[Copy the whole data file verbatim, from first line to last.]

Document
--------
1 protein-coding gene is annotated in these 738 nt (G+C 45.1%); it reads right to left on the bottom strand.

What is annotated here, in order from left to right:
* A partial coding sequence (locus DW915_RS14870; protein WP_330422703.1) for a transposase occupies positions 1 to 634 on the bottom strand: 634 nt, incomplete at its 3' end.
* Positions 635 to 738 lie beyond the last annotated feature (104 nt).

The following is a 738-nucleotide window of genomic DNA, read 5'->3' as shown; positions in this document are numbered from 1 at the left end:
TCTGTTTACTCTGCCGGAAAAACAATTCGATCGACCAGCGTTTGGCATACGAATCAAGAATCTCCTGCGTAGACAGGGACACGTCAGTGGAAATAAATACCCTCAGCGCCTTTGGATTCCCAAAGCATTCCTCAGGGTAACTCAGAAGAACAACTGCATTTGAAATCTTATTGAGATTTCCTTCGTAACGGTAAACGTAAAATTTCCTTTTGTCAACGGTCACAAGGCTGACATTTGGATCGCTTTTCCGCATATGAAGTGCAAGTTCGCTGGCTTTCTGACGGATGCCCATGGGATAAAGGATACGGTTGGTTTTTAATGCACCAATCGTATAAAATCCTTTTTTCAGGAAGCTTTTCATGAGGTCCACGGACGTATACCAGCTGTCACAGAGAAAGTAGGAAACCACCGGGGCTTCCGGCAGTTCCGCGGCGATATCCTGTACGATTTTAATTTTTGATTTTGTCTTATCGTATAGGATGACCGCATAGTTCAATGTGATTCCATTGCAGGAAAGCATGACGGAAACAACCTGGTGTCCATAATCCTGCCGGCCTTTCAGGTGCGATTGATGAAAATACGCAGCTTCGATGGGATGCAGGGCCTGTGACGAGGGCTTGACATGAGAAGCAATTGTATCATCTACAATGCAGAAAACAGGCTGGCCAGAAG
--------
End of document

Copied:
1 protein-coding gene is annotated in these 738 nt (G+C 45.1%); it reads right to left on the bottom strand.

What is annotated here, in order from left to right:
* A partial coding sequence (locus DW915_RS14870; protein WP_330422703.1) for a transposase occupies positions 1 to 634 on the bottom strand: 634 nt, incomplete at its 3' end.
* Positions 635 to 738 lie beyond the last annotated feature (104 nt).

The following is a 738-nucleotide window of genomic DNA, read 5'->3' as shown; positions in this document are numbered from 1 at the left end:
TCTGTTTACTCTGCCGGAAAAACAATTCGATCGACCAGCGTTTGGCATACGAATCAAGAATCTCCTGCGTAGACAGGGACACGTCAGTGGAAATAAATACCCTCAGCGCCTTTGGATTCCCAAAGCATTCCTCAGGGTAACTCAGAAGAACAACTGCATTTGAAATCTTATTGAGATTTCCTTCGTAACGGTAAACGTAAAATTTCCTTTTGTCAACGGTCACAAGGCTGACATTTGGATCGCTTTTCCGCATATGAAGTGCAAGTTCGCTGGCTTTCTGACGGATGCCCATGGGATAAAGGATACGGTTGGTTTTTAATGCACCAATCGTATAAAATCCTTTTTTCAGGAAGCTTTTCATGAGGTCCACGGACGTATACCAGCTGTCACAGAGAAAGTAGGAAACCACCGGGGCTTCCGGCAGTTCCGCGGCGATATCCTGTACGATTTTAATTTTTGATTTTGTCTTATCGTATAGGATGACCGCATAGTTCAATGTGATTCCATTGCAGGAAAGCATGACGGAAACAACCTGGTGTCCATAATCCTGCCGGCCTTTCAGGTGCGATTGATGAAAATACGCAGCTTCGATGGGATGCAGGGCCTGTGACGAGGGCTTGACATGAGAAGCAATTGTATCATCTACAATGCAGAAAACAGGCTGGCCAGAAG